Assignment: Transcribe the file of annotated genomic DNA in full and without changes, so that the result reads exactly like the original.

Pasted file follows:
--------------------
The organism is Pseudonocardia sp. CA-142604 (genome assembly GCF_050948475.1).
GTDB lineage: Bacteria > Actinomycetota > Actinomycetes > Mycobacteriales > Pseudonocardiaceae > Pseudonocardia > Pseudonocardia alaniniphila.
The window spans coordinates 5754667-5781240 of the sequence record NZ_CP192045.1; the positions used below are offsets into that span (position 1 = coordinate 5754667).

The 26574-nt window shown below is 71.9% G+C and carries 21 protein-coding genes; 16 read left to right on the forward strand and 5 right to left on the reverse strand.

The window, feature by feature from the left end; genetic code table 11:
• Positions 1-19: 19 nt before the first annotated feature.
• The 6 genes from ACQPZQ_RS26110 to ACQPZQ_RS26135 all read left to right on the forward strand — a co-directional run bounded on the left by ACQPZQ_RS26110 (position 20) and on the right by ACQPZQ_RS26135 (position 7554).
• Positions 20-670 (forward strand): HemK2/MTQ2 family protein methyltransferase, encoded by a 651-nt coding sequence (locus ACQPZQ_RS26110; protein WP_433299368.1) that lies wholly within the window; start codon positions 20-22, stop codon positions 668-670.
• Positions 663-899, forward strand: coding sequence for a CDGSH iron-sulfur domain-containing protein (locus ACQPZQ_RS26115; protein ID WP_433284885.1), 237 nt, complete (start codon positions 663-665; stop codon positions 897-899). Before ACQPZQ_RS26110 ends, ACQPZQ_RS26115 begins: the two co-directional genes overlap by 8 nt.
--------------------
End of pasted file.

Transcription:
The organism is Pseudonocardia sp. CA-142604 (genome assembly GCF_050948475.1).
GTDB lineage: Bacteria > Actinomycetota > Actinomycetes > Mycobacteriales > Pseudonocardiaceae > Pseudonocardia > Pseudonocardia alaniniphila.
The window spans coordinates 5754667-5781240 of the sequence record NZ_CP192045.1; the positions used below are offsets into that span (position 1 = coordinate 5754667).

The 26574-nt window shown below is 71.9% G+C and carries 21 protein-coding genes; 16 read left to right on the forward strand and 5 right to left on the reverse strand.

The window, feature by feature from the left end; genetic code table 11:
• Positions 1-19: 19 nt before the first annotated feature.
• The 6 genes from ACQPZQ_RS26110 to ACQPZQ_RS26135 all read left to right on the forward strand — a co-directional run bounded on the left by ACQPZQ_RS26110 (position 20) and on the right by ACQPZQ_RS26135 (position 7554).
• Positions 20-670 (forward strand): HemK2/MTQ2 family protein methyltransferase, encoded by a 651-nt coding sequence (locus ACQPZQ_RS26110; protein WP_433299368.1) that lies wholly within the window; start codon positions 20-22, stop codon positions 668-670.
• Positions 663-899, forward strand: coding sequence for a CDGSH iron-sulfur domain-containing protein (locus ACQPZQ_RS26115; protein ID WP_433284885.1), 237 nt, complete (start codon positions 663-665; stop codon positions 897-899). Before ACQPZQ_RS26110 ends, ACQPZQ_RS26115 begins: the two co-directional genes overlap by 8 nt.